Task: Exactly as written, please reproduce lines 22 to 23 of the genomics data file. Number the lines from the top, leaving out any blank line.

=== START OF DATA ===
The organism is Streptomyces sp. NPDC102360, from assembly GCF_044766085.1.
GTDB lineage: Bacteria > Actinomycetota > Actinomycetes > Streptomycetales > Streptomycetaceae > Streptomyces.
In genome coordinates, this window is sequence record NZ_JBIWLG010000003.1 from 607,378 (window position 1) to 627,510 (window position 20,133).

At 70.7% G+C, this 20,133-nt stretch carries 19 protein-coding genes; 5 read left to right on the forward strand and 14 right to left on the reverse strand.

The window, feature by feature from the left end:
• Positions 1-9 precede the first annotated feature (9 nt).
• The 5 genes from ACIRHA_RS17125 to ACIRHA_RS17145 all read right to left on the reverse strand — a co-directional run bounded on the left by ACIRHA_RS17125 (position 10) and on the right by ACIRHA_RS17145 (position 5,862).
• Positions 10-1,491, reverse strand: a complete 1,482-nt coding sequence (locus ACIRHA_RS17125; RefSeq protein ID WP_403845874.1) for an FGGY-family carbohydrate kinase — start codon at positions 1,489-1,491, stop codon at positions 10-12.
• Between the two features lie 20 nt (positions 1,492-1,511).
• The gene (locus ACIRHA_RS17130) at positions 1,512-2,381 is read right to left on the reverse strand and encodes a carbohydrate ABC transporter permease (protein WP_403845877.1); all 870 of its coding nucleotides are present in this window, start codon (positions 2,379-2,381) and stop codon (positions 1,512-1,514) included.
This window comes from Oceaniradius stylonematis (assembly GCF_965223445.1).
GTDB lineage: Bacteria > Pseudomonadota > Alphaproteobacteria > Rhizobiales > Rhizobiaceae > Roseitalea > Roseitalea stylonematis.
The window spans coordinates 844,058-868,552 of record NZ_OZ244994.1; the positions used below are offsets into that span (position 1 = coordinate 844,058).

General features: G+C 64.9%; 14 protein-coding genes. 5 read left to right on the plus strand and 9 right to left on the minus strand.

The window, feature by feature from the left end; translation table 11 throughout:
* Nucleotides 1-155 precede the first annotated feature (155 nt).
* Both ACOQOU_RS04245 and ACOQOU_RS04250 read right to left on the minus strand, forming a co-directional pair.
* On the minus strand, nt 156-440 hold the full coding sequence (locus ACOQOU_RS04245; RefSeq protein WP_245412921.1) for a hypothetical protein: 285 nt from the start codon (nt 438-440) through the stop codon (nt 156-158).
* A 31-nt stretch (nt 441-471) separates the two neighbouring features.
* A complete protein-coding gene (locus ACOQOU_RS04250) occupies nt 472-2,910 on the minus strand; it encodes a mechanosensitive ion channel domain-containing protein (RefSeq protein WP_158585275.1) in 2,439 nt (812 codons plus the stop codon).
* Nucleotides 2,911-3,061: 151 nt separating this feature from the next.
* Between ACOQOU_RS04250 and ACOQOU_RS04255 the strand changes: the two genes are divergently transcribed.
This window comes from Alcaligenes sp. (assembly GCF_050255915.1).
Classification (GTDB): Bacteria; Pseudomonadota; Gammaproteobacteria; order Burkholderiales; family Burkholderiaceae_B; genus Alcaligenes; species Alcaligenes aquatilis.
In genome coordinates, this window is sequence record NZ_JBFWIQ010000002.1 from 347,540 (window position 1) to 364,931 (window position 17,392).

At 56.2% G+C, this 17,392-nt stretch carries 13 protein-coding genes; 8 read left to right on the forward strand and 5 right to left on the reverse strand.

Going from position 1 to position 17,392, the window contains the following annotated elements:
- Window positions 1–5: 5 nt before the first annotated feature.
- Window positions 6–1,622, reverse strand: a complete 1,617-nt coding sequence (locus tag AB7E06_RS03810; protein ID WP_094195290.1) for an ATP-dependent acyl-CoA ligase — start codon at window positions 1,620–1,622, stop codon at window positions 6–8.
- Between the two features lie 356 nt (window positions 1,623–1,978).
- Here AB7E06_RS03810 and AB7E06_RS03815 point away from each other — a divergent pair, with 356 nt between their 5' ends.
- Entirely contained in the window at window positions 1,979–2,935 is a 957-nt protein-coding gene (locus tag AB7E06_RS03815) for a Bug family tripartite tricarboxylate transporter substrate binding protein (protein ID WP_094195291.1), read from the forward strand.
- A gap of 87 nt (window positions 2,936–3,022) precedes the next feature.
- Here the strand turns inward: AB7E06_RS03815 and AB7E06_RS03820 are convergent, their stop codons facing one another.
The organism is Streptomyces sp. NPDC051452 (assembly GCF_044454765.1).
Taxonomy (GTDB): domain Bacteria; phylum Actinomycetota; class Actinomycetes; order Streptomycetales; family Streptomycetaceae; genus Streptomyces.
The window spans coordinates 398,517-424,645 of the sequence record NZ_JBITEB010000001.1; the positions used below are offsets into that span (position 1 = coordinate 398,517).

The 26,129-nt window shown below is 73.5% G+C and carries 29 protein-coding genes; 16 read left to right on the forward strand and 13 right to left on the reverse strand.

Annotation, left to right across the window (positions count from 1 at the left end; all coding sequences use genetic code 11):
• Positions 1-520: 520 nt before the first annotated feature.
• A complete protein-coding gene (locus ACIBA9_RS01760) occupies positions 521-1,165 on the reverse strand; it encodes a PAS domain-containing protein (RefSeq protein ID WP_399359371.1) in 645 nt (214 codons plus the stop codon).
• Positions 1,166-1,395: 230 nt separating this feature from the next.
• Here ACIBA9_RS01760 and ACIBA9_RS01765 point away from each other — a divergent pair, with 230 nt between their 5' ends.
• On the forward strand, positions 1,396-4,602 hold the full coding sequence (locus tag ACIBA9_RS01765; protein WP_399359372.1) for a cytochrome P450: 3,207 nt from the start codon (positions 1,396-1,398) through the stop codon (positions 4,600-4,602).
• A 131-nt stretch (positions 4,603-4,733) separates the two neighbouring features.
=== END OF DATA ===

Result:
* Between ACOQOU_RS04250 and ACOQOU_RS04255 the strand changes: the two genes are divergently transcribed.
This window comes from Alcaligenes sp. (assembly GCF_050255915.1).